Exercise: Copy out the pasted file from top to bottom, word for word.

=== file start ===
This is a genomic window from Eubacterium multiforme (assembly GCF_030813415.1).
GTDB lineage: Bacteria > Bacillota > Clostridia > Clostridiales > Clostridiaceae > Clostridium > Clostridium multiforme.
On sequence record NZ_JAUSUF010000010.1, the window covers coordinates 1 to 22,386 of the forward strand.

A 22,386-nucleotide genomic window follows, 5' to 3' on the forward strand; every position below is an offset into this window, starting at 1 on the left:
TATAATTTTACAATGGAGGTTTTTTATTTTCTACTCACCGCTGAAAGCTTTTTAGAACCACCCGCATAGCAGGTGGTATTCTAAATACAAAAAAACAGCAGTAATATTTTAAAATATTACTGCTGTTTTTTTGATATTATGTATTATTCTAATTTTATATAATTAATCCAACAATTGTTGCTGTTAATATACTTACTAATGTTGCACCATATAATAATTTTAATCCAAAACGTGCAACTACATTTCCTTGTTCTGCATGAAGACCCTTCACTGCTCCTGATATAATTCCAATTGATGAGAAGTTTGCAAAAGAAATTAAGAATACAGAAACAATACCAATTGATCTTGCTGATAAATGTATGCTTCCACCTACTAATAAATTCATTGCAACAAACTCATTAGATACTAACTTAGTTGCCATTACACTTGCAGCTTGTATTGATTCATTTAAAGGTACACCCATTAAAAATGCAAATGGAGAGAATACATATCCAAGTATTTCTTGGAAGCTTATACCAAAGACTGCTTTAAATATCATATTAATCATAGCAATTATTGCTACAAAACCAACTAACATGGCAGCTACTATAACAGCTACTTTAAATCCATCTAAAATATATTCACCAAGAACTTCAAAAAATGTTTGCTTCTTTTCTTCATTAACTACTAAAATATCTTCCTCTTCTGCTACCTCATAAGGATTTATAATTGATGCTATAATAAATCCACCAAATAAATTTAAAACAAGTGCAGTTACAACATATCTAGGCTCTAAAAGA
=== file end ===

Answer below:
This is a genomic window from Eubacterium multiforme (assembly GCF_030813415.1).
GTDB lineage: Bacteria > Bacillota > Clostridia > Clostridiales > Clostridiaceae > Clostridium > Clostridium multiforme.
On sequence record NZ_JAUSUF010000010.1, the window covers coordinates 1 to 22,386 of the forward strand.

A 22,386-nucleotide genomic window follows, 5' to 3' on the forward strand; every position below is an offset into this window, starting at 1 on the left:
TATAATTTTACAATGGAGGTTTTTTATTTTCTACTCACCGCTGAAAGCTTTTTAGAACCACCCGCATAGCAGGTGGTATTCTAAATACAAAAAAACAGCAGTAATATTTTAAAATATTACTGCTGTTTTTTTGATATTATGTATTATTCTAATTTTATATAATTAATCCAACAATTGTTGCTGTTAATATACTTACTAATGTTGCACCATATAATAATTTTAATCCAAAACGTGCAACTACATTTCCTTGTTCTGCATGAAGACCCTTCACTGCTCCTGATATAATTCCAATTGATGAGAAGTTTGCAAAAGAAATTAAGAATACAGAAACAATACCAATTGATCTTGCTGATAAATGTATGCTTCCACCTACTAATAAATTCATTGCAACAAACTCATTAGATACTAACTTAGTTGCCATTACACTTGCAGCTTGTATTGATTCATTTAAAGGTACACCCATTAAAAATGCAAATGGAGAGAATACATATCCAAGTATTTCTTGGAAGCTTATACCAAAGACTGCTTTAAATATCATATTAATCATAGCAATTATTGCTACAAAACCAACTAACATGGCAGCTACTATAACAGCTACTTTAAATCCATCTAAAATATATTCACCAAGAACTTCAAAAAATGTTTGCTTCTTTTCTTCATTAACTACTAAAATATCTTCCTCTTCTGCTACCTCATAAGGATTTATAATTGATGCTATAATAAATCCACCAAATAAATTTAAAACAAGTGCAGTTACAACATATCTAGGCTCTAAAAGA